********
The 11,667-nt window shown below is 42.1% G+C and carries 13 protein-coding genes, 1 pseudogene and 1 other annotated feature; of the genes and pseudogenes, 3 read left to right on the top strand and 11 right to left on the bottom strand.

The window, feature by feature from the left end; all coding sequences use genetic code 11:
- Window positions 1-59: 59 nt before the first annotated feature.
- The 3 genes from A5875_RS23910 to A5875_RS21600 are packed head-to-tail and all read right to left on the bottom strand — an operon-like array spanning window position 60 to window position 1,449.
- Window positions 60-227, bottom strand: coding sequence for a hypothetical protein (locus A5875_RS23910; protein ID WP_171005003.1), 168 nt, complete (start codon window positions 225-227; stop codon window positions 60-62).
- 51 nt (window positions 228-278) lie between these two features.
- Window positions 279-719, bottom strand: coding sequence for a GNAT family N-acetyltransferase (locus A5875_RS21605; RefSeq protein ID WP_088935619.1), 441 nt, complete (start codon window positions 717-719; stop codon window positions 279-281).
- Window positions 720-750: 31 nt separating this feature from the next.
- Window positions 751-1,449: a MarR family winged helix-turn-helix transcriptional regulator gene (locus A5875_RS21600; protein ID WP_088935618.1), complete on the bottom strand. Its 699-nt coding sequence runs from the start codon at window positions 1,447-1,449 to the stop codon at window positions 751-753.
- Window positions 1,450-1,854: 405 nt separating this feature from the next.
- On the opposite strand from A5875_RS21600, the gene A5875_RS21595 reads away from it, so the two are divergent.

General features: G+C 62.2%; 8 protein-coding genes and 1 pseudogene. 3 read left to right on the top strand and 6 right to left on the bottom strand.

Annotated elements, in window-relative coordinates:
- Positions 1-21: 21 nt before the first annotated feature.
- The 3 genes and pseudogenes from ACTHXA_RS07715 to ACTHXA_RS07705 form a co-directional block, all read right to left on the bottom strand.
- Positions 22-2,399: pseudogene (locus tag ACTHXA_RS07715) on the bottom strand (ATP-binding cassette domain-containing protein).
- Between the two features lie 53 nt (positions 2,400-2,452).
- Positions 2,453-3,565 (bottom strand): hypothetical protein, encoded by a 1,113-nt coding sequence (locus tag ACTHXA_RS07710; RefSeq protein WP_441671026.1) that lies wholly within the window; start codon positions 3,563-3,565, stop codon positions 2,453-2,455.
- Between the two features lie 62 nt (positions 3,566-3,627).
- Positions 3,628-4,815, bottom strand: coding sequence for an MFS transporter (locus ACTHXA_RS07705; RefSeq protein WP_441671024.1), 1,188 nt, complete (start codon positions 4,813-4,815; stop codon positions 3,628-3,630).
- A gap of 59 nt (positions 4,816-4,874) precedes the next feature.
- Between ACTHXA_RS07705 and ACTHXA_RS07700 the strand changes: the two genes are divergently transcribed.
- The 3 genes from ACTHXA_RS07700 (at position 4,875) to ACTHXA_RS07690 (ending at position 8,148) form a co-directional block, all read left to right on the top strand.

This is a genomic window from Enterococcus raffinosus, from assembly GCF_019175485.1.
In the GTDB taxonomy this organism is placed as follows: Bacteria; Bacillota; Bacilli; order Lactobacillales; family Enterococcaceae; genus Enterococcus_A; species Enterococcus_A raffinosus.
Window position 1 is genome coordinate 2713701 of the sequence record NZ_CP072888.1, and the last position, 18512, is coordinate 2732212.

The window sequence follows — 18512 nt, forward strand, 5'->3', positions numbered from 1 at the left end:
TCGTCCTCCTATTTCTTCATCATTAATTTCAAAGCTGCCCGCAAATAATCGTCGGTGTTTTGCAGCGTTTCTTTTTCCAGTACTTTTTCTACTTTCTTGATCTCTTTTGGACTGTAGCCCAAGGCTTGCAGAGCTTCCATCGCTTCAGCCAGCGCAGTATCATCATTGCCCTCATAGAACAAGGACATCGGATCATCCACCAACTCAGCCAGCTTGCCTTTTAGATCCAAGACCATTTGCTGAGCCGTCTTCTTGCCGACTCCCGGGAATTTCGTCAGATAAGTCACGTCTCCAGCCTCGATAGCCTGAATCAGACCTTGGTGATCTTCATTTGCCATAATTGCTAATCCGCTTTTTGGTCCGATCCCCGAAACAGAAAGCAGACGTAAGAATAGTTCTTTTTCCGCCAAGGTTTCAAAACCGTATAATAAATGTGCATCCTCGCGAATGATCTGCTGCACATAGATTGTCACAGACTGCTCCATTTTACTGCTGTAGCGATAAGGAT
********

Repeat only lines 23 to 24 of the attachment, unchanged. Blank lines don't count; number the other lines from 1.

- The 3 genes from ACTHXA_RS07700 (at position 4,875) to ACTHXA_RS07690 (ending at position 8,148) form a co-directional block, all read left to right on the top strand.

This is a genomic window from Enterococcus raffinosus, from assembly GCF_019175485.1.